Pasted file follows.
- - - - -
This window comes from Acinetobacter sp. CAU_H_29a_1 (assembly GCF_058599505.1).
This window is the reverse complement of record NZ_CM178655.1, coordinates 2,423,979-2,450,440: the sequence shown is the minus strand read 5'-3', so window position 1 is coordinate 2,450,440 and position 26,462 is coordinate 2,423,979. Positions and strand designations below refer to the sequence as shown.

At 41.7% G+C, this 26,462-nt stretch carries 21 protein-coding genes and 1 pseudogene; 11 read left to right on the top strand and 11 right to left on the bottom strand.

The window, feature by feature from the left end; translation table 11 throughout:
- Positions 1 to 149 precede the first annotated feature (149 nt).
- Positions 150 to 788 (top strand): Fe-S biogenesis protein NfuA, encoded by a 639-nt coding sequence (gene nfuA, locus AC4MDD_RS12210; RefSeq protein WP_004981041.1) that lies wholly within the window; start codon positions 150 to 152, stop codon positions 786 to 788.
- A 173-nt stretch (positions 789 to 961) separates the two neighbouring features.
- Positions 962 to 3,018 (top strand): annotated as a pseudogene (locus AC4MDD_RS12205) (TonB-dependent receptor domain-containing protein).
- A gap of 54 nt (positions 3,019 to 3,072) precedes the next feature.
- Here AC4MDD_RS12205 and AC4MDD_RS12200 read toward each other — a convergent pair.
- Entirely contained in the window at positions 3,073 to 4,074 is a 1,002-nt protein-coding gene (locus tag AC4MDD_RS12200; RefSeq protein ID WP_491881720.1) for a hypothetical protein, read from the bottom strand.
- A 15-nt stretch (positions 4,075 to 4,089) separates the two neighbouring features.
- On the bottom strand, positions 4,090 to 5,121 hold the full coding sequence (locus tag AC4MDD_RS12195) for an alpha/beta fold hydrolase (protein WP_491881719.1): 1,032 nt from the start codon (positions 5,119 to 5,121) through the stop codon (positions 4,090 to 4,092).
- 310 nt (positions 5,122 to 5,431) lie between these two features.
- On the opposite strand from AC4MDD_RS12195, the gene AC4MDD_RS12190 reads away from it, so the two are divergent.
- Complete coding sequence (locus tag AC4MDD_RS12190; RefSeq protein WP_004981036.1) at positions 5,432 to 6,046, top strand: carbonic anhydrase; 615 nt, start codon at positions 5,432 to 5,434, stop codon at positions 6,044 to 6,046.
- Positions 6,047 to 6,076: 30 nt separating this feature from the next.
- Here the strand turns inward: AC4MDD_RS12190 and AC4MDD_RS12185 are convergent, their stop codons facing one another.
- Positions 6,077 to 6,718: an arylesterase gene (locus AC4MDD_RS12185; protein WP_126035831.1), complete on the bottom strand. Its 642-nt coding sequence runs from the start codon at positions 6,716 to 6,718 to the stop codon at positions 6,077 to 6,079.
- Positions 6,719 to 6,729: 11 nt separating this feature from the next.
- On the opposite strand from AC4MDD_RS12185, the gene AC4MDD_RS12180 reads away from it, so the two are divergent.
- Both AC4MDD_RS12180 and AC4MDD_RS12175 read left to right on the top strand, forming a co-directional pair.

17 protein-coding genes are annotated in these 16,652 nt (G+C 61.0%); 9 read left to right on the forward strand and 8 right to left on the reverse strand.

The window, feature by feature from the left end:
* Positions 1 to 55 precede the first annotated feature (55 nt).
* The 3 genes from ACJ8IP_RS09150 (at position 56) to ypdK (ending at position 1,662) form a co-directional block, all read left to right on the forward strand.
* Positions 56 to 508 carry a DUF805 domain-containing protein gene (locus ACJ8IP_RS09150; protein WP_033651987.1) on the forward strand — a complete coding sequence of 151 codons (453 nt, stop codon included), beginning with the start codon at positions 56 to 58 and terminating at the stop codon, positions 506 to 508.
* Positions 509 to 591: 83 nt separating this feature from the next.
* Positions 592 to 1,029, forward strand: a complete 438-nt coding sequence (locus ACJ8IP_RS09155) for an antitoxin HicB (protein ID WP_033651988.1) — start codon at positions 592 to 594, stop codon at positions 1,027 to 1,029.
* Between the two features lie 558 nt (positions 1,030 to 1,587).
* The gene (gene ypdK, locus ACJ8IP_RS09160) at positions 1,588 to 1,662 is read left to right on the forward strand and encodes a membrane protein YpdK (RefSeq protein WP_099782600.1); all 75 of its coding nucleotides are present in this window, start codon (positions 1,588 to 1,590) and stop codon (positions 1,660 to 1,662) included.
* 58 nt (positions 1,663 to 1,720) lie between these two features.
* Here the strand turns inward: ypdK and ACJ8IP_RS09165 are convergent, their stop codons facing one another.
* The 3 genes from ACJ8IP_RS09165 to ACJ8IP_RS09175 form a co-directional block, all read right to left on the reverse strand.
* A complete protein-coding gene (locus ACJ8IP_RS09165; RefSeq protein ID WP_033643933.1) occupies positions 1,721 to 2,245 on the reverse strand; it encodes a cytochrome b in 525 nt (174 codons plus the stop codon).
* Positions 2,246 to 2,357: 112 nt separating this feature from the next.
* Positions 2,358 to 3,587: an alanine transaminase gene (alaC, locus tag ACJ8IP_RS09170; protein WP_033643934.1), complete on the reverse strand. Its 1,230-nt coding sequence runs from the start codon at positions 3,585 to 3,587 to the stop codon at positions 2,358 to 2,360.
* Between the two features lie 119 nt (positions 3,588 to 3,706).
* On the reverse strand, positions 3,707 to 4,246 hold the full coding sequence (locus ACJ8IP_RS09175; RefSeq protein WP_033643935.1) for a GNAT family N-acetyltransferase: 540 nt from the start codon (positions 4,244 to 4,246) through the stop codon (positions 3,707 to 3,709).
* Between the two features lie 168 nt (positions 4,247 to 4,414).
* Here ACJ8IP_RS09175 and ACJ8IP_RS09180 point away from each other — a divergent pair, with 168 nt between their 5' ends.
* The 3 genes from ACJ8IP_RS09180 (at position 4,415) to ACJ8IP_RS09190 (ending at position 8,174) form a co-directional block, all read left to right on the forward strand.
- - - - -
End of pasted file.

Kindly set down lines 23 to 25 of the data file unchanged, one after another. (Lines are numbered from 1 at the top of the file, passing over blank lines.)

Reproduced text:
17 protein-coding genes are annotated in these 16,652 nt (G+C 61.0%); 9 read left to right on the forward strand and 8 right to left on the reverse strand.

The window, feature by feature from the left end:
* Positions 1 to 55 precede the first annotated feature (55 nt).